As for the QNH, it is included in the PCG which is a requirement for the controller to know, thus it's included in the .65. The pilot was speaking English fluently. If the controller heard the word QNH for the first time in her life, what can I say...



I've never heard QNH used, and to tell you the truth wouldn't have known what it meant until I saw this thread. Sorry to admit that I don't have the entire PCG memorized.

A TCAS RA doesn't necessarily mean a deal. In the case of a rapidly climbing ac under a level ac, TCAS doesn't know what the climber (or descender) will stop at and can give an RA. Part of the reason why it's a good idea to call traffic for merging targets, even if they're more than 1k apart.

Sounds like a trainee based on the traffic call and the flight level one zero zero, maybe even the dside.

thank you, plus 1 to all parts.
i've never heard of QNH before, and for sure sounds like a developmental, and when she came back and corrected the FL100 mistake it was most likely the OJTI that corrected her and she came back and fixed it.

i love it when people who aren't controllers, or who havn't even set foot in an ATC facility rip controllers apart...
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aviator_06
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« Reply #19 on: March 31, 2010, 09:00:26 PM »

Sounds like a flustered controller to me.
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wweled
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« Reply #20 on: April 19, 2010, 12:37:54 PM »

There is proper phraseology for asking for an altimeter setting and QNH isn't it.  The pilot of CPA870 knew what the problem was and kept insisting on using QNH finally mixed with "altimeter".  

Aviation 101, use proper phraseology.

but it's in the handbook?

http://www.faa.gov/air_traffic/publications/atpubs/pcg/Q.HTM
The pilot used the proper phraseology, QNH is internationally known for the american term Altimeter setting.
If you heard line up and hold, would you be thinking that is not a proper phraseology for taxi into position and hold? please do not go to England.

I flew several houndred hours in the states, as a private, commercial and instructor pilot.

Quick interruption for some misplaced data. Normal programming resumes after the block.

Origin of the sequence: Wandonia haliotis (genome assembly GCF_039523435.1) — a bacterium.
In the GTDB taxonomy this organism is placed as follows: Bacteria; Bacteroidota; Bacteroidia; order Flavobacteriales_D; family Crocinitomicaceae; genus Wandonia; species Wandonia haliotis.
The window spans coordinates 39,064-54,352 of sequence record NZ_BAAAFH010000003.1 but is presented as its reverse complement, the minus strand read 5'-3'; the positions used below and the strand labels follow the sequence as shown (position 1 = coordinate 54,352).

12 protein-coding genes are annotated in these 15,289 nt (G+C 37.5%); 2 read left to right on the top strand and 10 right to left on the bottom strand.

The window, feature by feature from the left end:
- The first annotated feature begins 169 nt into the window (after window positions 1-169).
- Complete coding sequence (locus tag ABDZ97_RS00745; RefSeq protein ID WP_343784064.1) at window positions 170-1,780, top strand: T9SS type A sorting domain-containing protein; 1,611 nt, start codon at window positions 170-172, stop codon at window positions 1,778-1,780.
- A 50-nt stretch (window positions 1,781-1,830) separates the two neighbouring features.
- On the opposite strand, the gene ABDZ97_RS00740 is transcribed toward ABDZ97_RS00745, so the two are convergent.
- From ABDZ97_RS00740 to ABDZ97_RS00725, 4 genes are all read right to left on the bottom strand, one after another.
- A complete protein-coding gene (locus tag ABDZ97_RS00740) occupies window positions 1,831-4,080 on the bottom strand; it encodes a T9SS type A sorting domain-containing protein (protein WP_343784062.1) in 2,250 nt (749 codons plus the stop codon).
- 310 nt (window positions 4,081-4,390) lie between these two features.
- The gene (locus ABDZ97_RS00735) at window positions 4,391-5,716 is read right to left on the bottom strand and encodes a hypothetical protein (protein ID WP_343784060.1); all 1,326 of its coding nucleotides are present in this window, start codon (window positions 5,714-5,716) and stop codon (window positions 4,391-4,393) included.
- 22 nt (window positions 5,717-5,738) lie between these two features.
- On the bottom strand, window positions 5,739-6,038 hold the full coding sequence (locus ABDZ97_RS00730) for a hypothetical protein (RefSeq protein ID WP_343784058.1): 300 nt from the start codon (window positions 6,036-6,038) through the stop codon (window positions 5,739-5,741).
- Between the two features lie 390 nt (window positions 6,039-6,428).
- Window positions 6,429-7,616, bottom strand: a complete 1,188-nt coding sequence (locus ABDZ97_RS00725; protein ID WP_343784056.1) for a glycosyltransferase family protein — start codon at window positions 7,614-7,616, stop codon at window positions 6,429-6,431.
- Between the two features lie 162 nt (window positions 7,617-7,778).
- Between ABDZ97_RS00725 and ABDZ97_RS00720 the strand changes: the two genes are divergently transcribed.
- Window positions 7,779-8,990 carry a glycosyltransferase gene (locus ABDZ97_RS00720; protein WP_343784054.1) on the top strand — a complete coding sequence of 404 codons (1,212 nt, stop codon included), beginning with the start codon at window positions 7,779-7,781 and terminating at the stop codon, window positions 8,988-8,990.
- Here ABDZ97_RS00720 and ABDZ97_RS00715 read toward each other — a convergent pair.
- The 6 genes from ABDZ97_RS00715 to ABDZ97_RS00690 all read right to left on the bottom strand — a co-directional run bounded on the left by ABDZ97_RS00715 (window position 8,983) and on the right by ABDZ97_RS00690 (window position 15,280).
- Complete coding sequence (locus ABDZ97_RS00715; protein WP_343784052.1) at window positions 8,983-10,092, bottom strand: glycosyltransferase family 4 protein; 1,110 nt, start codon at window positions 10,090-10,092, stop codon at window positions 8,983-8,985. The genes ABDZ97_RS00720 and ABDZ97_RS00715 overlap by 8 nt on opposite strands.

I have learned the American Phraseology and even though is plain simple, the international phraseology might be different some times
QNH and QFE are termns not tought in the states, but used worldwide.

I invite you to fly in South America,
I am now living in Argentina and you won't hear altimeter setting but QNH.

regards
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ect76
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« Reply #21 on: April 19, 2010, 01:35:41 PM »

If you heard line up and hold, would you be thinking that is not a proper phraseology for taxi into position and hold? please do not go to England.

Not to nitpick but the correct terminology in the UK is "Line up and Wait runway xx".
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englishpilot
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« Reply #22 on: April 22, 2010, 09:26:24 AM »

If you heard line up and hold, would you be thinking that is not a proper phraseology for taxi into position and hold? please do not go to England.

Not to nitpick but the correct terminology in the UK is "Line up and Wait runway xx".

Just to let you know 'Line up and wait' is soon to be the standard in the US and 'into position and hold' is being done away with -  The FAA is making this change (and probably some others) to harmonize the US system more with other international aviation protocols.

Source:  FAA Runway Safety Seminar about 2 months ago.
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« Reply #23 on: April 22, 2010, 11:33:57 AM »

To clarify (hopefully!) -

Standard (barometric) Air Pressure at Sea Level:

Metric system,
101.325 kPa (kiloPascals) =
1013.25 mb (millibars of Mercury, Hg) = QNH = (Altimeter setting)
760 mmHg (millimeters of Mercury)

English sysyem,
14.696 psi =
29.92 inHg (Altimeter setting).

(QFE refers to the physical height above an airport, NOT Sea Level)

Since the US uses the English system (foot, pounds, etc.) it uses Altimeter settings based on inHg for aircraft operations.
(e.g., altimeter 2978)
Most other countries use the Metric system, hence they use QNH based on millibars of Hg pressure.
(e.g. QNH 1008)



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khonmanrak
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« Reply #24 on: April 24, 2010, 10:21:46 AM »

Sounds like a flustered controller to me. .

 smiley smiley smiley smiley smiley